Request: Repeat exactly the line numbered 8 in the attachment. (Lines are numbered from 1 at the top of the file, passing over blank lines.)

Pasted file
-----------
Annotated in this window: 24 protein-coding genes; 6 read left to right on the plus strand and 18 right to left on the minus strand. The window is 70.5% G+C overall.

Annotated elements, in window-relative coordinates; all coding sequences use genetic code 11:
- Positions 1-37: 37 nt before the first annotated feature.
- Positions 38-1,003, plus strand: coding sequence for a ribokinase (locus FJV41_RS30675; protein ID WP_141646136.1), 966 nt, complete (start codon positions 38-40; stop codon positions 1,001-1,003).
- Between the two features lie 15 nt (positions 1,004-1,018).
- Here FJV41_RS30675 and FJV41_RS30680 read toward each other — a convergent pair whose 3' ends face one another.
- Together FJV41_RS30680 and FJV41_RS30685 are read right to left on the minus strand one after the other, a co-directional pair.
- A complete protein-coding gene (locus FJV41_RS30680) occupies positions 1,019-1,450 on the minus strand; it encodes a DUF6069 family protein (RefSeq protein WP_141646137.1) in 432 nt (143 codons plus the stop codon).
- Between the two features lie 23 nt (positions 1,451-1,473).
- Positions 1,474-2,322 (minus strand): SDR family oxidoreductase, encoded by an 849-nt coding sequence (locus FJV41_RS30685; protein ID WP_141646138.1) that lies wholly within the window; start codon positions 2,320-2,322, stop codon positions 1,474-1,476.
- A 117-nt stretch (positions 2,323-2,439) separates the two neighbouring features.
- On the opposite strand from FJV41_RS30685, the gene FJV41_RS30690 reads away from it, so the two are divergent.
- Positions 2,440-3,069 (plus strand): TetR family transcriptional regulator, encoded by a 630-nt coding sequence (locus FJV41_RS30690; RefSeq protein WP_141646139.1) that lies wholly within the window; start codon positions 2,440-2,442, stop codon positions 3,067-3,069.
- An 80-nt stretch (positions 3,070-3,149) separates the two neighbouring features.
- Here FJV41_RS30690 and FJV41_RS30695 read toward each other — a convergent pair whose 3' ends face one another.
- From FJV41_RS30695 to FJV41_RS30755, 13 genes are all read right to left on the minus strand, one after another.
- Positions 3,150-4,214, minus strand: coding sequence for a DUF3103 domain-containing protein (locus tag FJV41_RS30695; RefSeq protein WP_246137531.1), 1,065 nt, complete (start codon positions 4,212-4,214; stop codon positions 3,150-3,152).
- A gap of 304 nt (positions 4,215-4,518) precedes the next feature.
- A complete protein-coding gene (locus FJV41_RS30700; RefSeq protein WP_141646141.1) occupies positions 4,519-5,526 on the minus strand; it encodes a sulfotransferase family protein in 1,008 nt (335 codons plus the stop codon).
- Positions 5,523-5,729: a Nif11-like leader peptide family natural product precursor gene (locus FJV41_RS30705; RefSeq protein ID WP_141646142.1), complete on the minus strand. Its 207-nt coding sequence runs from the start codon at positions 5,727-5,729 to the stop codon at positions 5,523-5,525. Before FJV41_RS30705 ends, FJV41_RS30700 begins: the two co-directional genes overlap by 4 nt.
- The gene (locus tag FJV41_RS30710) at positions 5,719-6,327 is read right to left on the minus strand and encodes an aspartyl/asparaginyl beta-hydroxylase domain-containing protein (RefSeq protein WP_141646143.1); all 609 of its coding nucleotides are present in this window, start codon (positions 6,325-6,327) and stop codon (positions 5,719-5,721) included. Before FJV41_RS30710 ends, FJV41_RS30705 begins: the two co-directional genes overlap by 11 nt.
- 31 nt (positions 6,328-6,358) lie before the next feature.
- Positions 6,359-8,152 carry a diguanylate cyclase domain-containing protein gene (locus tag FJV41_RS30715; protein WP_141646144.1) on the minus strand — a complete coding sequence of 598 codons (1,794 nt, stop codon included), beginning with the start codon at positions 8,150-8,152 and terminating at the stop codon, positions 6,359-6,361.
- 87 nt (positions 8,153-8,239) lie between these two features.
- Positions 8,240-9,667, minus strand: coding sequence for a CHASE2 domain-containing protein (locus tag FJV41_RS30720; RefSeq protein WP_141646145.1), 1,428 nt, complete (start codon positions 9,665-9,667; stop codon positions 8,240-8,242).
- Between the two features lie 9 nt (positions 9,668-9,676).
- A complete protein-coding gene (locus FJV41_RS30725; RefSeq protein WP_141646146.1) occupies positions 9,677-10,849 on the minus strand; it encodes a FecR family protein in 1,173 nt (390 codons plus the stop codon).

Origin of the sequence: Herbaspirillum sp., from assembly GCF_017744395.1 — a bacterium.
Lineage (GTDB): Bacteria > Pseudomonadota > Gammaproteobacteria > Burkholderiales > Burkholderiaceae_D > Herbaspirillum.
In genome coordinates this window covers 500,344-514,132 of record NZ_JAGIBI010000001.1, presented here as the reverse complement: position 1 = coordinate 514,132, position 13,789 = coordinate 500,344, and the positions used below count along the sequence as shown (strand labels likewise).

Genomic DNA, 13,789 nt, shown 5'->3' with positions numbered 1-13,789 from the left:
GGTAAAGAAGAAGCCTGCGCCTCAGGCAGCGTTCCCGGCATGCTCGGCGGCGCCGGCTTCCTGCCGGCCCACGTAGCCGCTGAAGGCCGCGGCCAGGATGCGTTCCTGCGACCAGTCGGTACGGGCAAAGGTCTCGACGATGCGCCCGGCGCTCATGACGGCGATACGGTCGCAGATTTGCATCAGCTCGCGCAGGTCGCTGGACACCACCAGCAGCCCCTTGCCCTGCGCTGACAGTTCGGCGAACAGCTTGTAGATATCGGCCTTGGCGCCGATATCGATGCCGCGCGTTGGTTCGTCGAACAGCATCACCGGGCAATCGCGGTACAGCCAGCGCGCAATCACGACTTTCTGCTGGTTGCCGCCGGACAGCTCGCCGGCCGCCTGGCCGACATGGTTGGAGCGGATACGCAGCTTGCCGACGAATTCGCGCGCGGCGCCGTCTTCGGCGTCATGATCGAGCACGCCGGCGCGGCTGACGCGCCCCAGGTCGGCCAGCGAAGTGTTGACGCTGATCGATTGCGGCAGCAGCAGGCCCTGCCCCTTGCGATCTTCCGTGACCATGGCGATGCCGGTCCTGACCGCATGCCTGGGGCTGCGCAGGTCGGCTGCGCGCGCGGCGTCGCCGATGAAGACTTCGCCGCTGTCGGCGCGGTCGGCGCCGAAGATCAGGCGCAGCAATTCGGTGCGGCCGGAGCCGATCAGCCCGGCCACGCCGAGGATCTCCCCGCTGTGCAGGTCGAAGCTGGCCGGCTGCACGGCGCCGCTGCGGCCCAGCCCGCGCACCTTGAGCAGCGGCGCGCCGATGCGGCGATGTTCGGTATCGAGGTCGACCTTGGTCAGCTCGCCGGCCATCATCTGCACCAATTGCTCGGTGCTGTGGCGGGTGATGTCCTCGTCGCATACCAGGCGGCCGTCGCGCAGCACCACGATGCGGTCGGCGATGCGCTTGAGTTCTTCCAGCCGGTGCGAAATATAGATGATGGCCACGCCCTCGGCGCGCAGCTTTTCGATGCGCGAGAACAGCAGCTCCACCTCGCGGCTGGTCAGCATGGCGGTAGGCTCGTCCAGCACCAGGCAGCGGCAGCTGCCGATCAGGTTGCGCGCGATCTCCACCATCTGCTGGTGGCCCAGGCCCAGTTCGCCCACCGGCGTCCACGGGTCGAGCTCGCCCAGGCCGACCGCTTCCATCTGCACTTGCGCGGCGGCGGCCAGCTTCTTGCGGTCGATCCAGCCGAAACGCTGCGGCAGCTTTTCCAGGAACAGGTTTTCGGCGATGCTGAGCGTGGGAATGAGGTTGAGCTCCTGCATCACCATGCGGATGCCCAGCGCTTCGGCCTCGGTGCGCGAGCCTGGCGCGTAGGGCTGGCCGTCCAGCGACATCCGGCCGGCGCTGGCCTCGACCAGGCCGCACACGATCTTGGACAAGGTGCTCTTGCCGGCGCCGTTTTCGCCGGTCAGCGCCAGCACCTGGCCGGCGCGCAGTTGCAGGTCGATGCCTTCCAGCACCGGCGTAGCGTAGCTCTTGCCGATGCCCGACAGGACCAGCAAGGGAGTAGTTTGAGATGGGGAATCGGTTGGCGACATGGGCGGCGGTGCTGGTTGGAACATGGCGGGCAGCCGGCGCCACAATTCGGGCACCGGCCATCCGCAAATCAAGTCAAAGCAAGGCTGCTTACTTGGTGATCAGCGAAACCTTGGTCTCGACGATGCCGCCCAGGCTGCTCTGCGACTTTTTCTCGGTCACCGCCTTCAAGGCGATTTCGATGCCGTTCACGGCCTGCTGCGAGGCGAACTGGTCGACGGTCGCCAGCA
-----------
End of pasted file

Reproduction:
- A complete protein-coding gene (locus FJV41_RS30680) occupies positions 1,019-1,450 on the minus strand; it encodes a DUF6069 family protein (RefSeq protein WP_141646137.1) in 432 nt (143 codons plus the stop codon).